Self-organising companies, technology, and HR – How did it get so complicated?
Self-organising companies are very much in vogue right now, because they are seen to attract the top talent. But despite good intentions, the daily work of most HR departments still consists of onerous manual processes and endless email volleys. What has prevented HR from promoting self-organisation through technology?
The idea of self-organisation is nothing new. The concept has been making inroads for decades already, as more and more organisations have started to realise that the gospel of Taylorism is not the best way to manage modern knowledge workers.
Companies are eager to promote the concept of self-organisation in order to create more attractive opportunities, and workers themselves have also learned to demand it. The competion for acquiring and retaining the most skillful and strategically fitting talent keeps intensifying. The best experts are more or less able to take their pick on what kind of organisation they want to spend their working days in.
While this major phenomenon is happening on a trend level, the daily lives at many HR organisations unfortunately still consist of teams grappling with basic processes, torrents of email and chat communications, and compatibility issues with other teams’ interfaces. Even more than twenty years after Ulrich’s strategic HR manifesto, there are still Human Resources Managers scratching their heads furiously, trying to increase their teams’ agility and business-focus.
So, has HR missed the self-organisation revolution – and if so, how did this happen? Are there HR teams that have been able to utilise technology to promote self-orgnisation among staff and management?
Sofigate’s expert Susanna Grundström is a firm believer in the school of thought that any and every technology can be made to adapt to an organisation’s needs, but that the real crux in any transformation is – and always will be! – modifying the people’s behavior.
Here Grundström takes a look at the aspects every HR team should consider if they want to be able to rise up to a new role where they can act as co-builders of a high-quality employee experience, assisted by technology.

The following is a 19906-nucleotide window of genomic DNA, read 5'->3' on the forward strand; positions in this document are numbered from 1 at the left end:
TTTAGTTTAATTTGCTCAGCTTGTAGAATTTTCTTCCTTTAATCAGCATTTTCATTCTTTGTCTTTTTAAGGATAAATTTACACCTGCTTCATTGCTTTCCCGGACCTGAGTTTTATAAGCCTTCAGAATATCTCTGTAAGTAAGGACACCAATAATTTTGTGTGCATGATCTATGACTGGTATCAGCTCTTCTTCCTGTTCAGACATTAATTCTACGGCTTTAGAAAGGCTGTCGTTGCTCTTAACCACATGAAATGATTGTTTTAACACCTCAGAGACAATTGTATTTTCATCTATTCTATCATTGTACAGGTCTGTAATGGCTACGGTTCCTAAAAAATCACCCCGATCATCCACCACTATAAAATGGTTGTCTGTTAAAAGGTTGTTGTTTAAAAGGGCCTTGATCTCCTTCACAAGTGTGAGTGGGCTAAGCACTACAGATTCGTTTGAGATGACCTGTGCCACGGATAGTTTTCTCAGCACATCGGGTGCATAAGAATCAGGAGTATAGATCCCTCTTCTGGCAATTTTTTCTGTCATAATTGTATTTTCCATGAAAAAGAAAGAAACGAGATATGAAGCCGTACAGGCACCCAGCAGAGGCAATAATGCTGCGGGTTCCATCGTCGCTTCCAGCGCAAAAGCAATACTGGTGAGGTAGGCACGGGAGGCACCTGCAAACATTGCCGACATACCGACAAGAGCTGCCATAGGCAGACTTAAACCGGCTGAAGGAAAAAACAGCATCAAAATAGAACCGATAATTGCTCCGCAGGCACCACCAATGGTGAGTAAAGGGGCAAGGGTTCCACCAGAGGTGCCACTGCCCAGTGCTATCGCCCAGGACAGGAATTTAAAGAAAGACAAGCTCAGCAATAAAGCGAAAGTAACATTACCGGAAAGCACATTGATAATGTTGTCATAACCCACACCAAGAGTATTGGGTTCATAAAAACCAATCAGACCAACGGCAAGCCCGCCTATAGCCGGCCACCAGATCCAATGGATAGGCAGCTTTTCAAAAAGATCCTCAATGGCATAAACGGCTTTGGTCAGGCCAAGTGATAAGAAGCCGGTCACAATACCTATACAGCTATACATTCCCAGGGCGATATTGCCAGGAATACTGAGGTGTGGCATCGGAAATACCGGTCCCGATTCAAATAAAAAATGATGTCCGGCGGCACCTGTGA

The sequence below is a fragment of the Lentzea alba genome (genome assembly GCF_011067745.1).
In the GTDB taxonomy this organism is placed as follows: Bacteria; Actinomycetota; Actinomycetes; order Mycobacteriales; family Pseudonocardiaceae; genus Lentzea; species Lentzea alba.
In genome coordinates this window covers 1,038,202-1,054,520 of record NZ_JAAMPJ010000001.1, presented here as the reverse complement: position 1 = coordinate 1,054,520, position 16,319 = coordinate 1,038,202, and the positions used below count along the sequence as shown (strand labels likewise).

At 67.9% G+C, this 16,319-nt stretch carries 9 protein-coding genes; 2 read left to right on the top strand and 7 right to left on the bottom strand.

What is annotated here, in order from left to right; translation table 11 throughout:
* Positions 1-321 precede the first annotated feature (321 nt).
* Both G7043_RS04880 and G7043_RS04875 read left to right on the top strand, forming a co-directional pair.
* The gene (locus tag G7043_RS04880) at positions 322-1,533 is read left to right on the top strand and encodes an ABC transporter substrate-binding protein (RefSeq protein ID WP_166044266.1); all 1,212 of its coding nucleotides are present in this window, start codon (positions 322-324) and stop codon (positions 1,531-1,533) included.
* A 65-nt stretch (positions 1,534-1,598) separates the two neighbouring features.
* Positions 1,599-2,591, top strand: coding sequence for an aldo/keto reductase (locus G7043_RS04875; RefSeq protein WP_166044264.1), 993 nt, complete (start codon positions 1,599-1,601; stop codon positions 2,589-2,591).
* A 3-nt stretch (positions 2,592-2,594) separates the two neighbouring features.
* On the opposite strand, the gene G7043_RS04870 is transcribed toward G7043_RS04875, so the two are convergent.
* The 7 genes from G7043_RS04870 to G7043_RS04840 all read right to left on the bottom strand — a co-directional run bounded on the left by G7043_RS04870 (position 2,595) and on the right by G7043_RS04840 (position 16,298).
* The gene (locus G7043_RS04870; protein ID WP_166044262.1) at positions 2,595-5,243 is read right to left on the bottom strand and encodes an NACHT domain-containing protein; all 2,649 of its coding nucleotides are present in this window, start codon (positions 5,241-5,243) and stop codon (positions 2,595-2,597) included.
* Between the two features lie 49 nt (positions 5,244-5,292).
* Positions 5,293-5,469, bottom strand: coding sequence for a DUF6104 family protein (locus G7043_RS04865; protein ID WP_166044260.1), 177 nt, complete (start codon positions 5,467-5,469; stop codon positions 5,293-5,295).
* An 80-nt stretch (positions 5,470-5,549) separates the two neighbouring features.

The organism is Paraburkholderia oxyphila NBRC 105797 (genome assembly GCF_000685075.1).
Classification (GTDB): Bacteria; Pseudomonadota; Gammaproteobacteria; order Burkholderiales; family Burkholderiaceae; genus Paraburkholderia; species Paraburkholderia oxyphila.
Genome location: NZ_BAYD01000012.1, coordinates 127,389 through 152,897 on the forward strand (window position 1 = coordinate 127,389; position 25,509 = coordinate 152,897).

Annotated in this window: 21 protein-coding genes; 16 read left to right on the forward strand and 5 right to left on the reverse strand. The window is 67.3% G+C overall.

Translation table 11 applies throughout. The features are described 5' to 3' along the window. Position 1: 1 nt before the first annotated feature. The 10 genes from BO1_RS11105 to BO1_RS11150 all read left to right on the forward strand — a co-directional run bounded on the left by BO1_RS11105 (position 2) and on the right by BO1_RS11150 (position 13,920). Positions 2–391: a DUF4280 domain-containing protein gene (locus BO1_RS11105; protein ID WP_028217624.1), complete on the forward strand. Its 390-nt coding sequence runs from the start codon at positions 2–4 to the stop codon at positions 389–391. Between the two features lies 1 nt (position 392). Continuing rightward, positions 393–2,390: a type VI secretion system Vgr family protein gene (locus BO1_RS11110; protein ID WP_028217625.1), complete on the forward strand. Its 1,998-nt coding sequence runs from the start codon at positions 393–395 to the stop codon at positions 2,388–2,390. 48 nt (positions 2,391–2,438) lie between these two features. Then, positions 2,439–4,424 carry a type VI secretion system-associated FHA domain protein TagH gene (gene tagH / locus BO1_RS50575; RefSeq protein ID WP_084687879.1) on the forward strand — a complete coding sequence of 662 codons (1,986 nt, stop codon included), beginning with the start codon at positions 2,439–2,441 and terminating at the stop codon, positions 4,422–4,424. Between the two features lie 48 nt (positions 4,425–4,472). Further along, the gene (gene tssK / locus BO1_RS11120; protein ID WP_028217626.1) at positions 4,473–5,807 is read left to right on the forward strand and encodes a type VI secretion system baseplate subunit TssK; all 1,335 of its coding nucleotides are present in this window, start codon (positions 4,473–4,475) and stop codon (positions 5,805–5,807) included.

Self-organising is co-organising
What self-organising really means in an organisation is in fact co-organising. Nothing gets organised on its own, at least not towards a common goal. Even self-organising teams and companies need modes of practice, structures, and management – sometimes even more so than top-down organisations do.
The 2020s employee experience is formed on two levels: tools on the basic process level, and meaningfulness, openness, and interactiveness on the management level.
Return to HR basics (and we do not mean organising the summer parties!)
To put it bluntly: the core mission of HR should be to support the company’s strategy by ensuring the availability of the correct kind of talent. From an organisation’s point of view, talent also means maximising an individual’s potential for innovation, building elite teams, and helping create an optimal environment for achieving results.
In today’s world, it is not enough for an HR function to be skilled in advising business management and middle management in staff questions. This is an area HR has traditionally been good at, and experience brings assuredness. But now it is high time to break out of your own comfortable silo and start showing the way for the business in talent issues!
All business strategies must take a stand on what kind of human capital the company needs to achieve success. For HR to be able to deliver on this, it needs to learn to keep away from all kinds of summer party organising committees, anniversary gift planning teams, and cake order tasks. Instead, HR needs to become serious about building itself a basic core based on technology. This is the only way for HR to rise up from being a mere support function to becoming a strong influencer within the organisation.
Stop shoveling alone in your silo!
This new mindset is not only about what HR can do. In a self-organising company, everyone from HR to operative management to IT must cooperate closely so that people, practices, and tools can function together seamlessly and create value.
Us Finns have a particular bonus challenge here: the concept of sisu. At times it can be our secret superpower that pushes us onwards. But on its flipside, it can bring a mentality of shoveling through slush on one’s own, through gritted teeth. If these solo shovellers occupy top management positions in a company, they can find it hard to accept help even in situations where change is unavoidable. A part of HR’s role is to shake up this management dilemma and advocate for a change in attitudes.
Susanna Grundström has fond memories of the company’s summer parties, sales meetings, and annual train journeys to Lapland. In her work as Management Consultant at Sofigate, she helps companies find the best methods and tools to create a winning employee experience.